Tech & Sourcing @ Morgan Lewis


With the increasing use of cloud and mobile platforms, software developers commonly use “containers” to house applications that can run in these multiple environments. The container holds all the components necessary for applications to work, including the operating system, libraries, configuration files, application binaries, and other parts of the technology stack required for the application. The use of containers has become an integral part of managing current IT infrastructure.

Kubernates  is an open-source system for automating deployment, scaling, and management of containerized applications. It was originally designed by Google in 2014 as a way to distribute Google applications to other developers. Google established the Cloud Native Computing Foundation (CNCF) to maintain Kubernates and promote use of the technology.

The most important advantage of using Kubernetes is that it gives developers the platform to schedule and run containers on clusters of physical or virtual machines. Kubernetes orchestration allows developers to build application services across multiple hosts, scale containerized applications, and make better use of hardware to maximize resources needed to run enterprise apps. Advantages of utilizing the Kubernates platform include:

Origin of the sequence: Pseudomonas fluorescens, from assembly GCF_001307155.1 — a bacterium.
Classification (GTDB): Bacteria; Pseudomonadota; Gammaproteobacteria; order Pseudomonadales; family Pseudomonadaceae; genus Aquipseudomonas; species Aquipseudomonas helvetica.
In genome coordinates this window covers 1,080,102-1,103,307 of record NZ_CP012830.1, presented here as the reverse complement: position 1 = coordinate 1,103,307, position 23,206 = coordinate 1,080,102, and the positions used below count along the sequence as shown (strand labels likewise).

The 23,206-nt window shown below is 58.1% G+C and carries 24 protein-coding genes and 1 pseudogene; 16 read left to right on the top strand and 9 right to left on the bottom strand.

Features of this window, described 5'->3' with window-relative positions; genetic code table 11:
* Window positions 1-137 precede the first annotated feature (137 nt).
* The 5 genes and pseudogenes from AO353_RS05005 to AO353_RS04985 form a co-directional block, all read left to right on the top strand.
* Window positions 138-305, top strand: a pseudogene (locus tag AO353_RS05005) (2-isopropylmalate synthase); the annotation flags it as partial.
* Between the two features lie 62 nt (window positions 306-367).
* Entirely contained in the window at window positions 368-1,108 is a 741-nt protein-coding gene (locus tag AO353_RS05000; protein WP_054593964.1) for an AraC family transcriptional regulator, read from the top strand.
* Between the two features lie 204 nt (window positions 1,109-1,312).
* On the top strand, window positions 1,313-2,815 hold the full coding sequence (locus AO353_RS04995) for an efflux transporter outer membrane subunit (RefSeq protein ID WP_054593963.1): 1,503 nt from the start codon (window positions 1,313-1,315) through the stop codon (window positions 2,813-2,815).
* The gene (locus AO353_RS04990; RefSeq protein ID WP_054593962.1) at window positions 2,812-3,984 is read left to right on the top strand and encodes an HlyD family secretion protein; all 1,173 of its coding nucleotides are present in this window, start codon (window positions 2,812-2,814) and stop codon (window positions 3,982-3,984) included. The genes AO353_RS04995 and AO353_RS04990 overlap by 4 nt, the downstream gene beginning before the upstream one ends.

• Scaling Potential. Because Kubernetes is built on the same principles that allows Google to run billions of application containers a week, Kubernetes is extremely scalable.
  • Run Anywhere. The open source nature of Kubernates gives developers the freedom to take advantage of on-premises and cloud infrastructure to move workloads for optimum performance.
  • Unlimited Growth. Kubernetes offers developers flexibility to grow and deliver applications consistently and easily no matter the complexity of the application, including the ability to add storage when required.

Kubernetes is becoming the industry standard for container orchestration. Last summer, in quick succession, major enterprise players joined CNCF as AWS, Oracle, Microsoft, VMware and Pivotal all joined. They followed other major vendors such as Red Hat, Intel, IBM Cisco, and others that were already members.

We will continue to monitor as Kubernates increasingly gains influence and a greater foothold in the container orchestration market and provide updates in future posts at Tech & Sourcing @ Morgan Lewis.